Brought also to the Balcones lab was part of what the creationists had called during June television coverage an apparently associated "trilobite." This was but a row of pycnodont grinding or crushing teeth, specimens of which had already been found in lower Cretaceous deposits along the Paluxy (Thurmond, 1974). Such a row within a rock matrix can look a bit like the periphery of a trilobite to a naive observer. Apparently, Patton and DeVilbiss ( 1988) persuaded Baugh to back away from this trilobite identification after the Austin trip.
The tooth FSCM was called a "milk" or deciduous tooth supposedly because only its crown was present. It was 1.9 mm in width, 5.8 mm in average height, convex on the outer or labial side, and concave on the inner or lingual side (CEP, 1987) [Fig. 1]. A wear facet on the upper lingual face (toward the medial or mesial side) was claimed as uniquely human (or, at least, mammalian), but such facets occur in any opposing sets of cutting teeth, mammalian, reptilian, or piscine. Its missing base or pedicle prevented immediate identification as piscine or mammalian using gross morphological structure (Fever, 1968).
Never explained consistently were the separate claims that FSCM was "knocked out" and that it was deciduous. If FSCM was a tooth fractured at the base of the crown, how could it be claimed permanent or deciduous without microscopic observation? Even were it not fractured, a fossil tooth with only a crown does not mean it is deciduous, for roots of permanent teeth are very susceptible to erosion compared with crowns after burial (McLellan, 1988a, b).
July correspondence from Wann Langston Jr. ( 1987), also of the Balcones lab in Austin, indicated to me the pycnodont identification. Pycnodonts were primitive, bony-scaled fish that lived throughout the Mesozoic into the Tertiary. Complete North American skeletal remains are almost non-existent, but many complete skeletons from European Mesozoic deposits exist. Jack McLellan, an amateur paleoichthyologist, noted that many of the pycnodont incisiforms found in the Cretaceous of central Texas had features similar to FSCM (McLellan, 1987).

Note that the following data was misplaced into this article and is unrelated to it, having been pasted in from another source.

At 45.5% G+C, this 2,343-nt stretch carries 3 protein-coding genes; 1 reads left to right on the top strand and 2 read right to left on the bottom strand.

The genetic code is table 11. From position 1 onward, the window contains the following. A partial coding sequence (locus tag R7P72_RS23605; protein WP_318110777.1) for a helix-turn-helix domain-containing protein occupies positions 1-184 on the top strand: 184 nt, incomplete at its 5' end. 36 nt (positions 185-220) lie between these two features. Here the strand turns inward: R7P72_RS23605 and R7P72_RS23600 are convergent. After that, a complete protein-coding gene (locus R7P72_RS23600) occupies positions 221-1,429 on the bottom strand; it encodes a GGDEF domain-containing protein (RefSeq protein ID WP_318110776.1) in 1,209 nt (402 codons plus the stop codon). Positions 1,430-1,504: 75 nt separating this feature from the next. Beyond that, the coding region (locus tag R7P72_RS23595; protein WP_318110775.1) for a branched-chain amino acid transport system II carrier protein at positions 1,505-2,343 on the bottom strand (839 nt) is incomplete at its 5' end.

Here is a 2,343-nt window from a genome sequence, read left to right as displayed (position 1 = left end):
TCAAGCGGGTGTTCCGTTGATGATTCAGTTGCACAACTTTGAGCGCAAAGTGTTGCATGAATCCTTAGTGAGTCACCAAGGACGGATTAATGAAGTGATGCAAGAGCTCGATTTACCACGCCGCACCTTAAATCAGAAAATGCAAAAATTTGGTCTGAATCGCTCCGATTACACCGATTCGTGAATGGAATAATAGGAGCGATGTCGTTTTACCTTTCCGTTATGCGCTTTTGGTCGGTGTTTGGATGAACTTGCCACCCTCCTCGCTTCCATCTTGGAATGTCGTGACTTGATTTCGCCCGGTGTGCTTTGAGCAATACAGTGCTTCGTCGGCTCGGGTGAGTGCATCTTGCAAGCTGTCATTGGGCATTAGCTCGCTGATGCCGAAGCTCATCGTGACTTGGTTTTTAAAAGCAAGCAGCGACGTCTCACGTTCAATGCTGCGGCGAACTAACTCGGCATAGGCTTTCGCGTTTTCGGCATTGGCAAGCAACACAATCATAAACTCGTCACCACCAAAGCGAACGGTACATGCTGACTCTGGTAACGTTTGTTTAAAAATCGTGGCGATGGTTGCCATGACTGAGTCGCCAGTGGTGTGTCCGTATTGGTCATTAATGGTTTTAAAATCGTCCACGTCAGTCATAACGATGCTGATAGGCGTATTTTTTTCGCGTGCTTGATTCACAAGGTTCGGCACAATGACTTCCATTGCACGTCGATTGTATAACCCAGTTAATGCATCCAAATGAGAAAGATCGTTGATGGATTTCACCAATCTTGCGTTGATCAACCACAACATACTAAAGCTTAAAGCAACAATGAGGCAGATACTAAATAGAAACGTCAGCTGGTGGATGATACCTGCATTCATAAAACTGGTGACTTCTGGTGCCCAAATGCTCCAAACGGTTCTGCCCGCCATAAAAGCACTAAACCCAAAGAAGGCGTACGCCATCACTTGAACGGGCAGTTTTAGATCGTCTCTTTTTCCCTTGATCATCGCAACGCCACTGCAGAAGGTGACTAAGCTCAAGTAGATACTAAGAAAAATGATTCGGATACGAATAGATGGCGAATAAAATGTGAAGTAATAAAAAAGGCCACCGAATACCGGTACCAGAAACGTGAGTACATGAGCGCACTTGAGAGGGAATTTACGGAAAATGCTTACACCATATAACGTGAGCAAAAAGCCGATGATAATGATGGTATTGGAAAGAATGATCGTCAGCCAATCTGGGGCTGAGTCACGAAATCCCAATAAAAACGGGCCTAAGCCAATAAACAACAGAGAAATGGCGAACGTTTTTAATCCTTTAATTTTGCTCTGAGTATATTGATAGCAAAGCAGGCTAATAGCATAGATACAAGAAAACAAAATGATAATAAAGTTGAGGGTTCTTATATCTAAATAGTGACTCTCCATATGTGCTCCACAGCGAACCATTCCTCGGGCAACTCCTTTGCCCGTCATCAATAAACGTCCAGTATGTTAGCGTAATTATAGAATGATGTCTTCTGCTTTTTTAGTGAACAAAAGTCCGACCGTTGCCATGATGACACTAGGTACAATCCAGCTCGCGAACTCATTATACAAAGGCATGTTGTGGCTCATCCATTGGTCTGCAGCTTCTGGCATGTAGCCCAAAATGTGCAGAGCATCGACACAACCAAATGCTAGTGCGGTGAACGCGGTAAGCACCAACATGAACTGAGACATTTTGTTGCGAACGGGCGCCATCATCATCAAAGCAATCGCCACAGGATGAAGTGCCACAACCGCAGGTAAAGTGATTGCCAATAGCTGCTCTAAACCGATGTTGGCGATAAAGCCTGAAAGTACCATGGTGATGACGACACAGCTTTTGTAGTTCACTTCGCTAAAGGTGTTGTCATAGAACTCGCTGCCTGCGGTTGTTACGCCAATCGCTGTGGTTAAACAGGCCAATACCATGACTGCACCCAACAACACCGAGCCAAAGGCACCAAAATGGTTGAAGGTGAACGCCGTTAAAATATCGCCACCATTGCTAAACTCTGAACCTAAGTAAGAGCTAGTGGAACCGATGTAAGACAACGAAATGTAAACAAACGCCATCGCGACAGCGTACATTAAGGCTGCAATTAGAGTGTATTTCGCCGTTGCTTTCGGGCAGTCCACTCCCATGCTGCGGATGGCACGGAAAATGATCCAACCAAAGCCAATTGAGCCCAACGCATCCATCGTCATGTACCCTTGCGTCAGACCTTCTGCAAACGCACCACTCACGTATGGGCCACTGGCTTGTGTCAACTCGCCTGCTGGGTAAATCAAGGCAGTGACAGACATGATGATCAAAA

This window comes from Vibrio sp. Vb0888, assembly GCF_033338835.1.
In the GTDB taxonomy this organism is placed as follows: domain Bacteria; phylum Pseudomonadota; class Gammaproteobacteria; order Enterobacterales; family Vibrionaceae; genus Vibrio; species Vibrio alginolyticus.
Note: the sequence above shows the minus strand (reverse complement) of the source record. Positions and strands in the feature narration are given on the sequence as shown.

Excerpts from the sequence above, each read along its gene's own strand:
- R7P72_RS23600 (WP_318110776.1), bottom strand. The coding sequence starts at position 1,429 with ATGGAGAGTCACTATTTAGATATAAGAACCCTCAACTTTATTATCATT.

Undaunted by their Texas university visits, Baugh and Patton took FSCM to the National Museum of Natural History in Washington D.C. in late July, learning that I was inquiring there about fossil fish teeth while on family vacation. There Raymond Rye and Robert Purdy told them the same thing they had told me-Langston had correctly suggested that many types of fish have human-like dentition, including the modem sheepshead "Archosargus probatacephalus" [Fig. 3]. An early German reference Purdy found (Guttonnsen, 1937) spoke of the great similarity of certain fossil fish teeth with human incisors, and the museum was easily able to show piscine fossils with incisor- like teeth.
Back in Texas Patton and I met in Dallas on August 11, 1987, confirming that we had received the same information from the National Museum. Patton evinced a strong belief that the lab in Austin and the museum in Washington D.C. had conspired to corroborate each other's analytical results, although they had not consulted with each other. According to Patton, the lab implied FSCM was human and that the museum had been misleading about its own fossils. Despite the lab's and the museum's independent emphases to Baugh and Patton that dentists were not usually authorities on comparative anatomy, Patton continued to show strong faith in dentists' identification of the tooth as human.